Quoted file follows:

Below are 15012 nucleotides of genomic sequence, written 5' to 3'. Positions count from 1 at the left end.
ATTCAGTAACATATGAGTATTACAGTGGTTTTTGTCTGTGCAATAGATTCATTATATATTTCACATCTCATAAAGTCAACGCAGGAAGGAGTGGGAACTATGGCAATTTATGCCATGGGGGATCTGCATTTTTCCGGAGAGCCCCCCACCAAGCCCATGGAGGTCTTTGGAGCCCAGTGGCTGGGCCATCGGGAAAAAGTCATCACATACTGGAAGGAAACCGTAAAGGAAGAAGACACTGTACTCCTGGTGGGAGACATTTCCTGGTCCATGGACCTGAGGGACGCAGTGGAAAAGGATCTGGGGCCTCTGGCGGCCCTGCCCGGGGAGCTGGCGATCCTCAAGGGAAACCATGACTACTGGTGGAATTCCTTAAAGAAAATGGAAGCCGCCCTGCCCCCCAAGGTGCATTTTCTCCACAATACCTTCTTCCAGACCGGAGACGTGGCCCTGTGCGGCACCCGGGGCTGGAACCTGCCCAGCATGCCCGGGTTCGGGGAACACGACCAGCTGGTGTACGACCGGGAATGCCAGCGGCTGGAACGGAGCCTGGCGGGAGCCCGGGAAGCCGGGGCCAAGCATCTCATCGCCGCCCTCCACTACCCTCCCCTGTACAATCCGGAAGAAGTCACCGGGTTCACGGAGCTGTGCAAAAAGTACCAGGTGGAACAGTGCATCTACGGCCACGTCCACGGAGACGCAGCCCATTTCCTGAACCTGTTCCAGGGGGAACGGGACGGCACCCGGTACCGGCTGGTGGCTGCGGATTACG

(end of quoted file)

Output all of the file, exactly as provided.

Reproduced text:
Below are 15012 nucleotides of genomic sequence, written 5' to 3'. Positions count from 1 at the left end.
ATTCAGTAACATATGAGTATTACAGTGGTTTTTGTCTGTGCAATAGATTCATTATATATTTCACATCTCATAAAGTCAACGCAGGAAGGAGTGGGAACTATGGCAATTTATGCCATGGGGGATCTGCATTTTTCCGGAGAGCCCCCCACCAAGCCCATGGAGGTCTTTGGAGCCCAGTGGCTGGGCCATCGGGAAAAAGTCATCACATACTGGAAGGAAACCGTAAAGGAAGAAGACACTGTACTCCTGGTGGGAGACATTTCCTGGTCCATGGACCTGAGGGACGCAGTGGAAAAGGATCTGGGGCCTCTGGCGGCCCTGCCCGGGGAGCTGGCGATCCTCAAGGGAAACCATGACTACTGGTGGAATTCCTTAAAGAAAATGGAAGCCGCCCTGCCCCCCAAGGTGCATTTTCTCCACAATACCTTCTTCCAGACCGGAGACGTGGCCCTGTGCGGCACCCGGGGCTGGAACCTGCCCAGCATGCCCGGGTTCGGGGAACACGACCAGCTGGTGTACGACCGGGAATGCCAGCGGCTGGAACGGAGCCTGGCGGGAGCCCGGGAAGCCGGGGCCAAGCATCTCATCGCCGCCCTCCACTACCCTCCCCTGTACAATCCGGAAGAAGTCACCGGGTTCACGGAGCTGTGCAAAAAGTACCAGGTGGAACAGTGCATCTACGGCCACGTCCACGGAGACGCAGCCCATTTCCTGAACCTGTTCCAGGGGGAACGGGACGGCACCCGGTACCGGCTGGTGGCTGCGGATTACG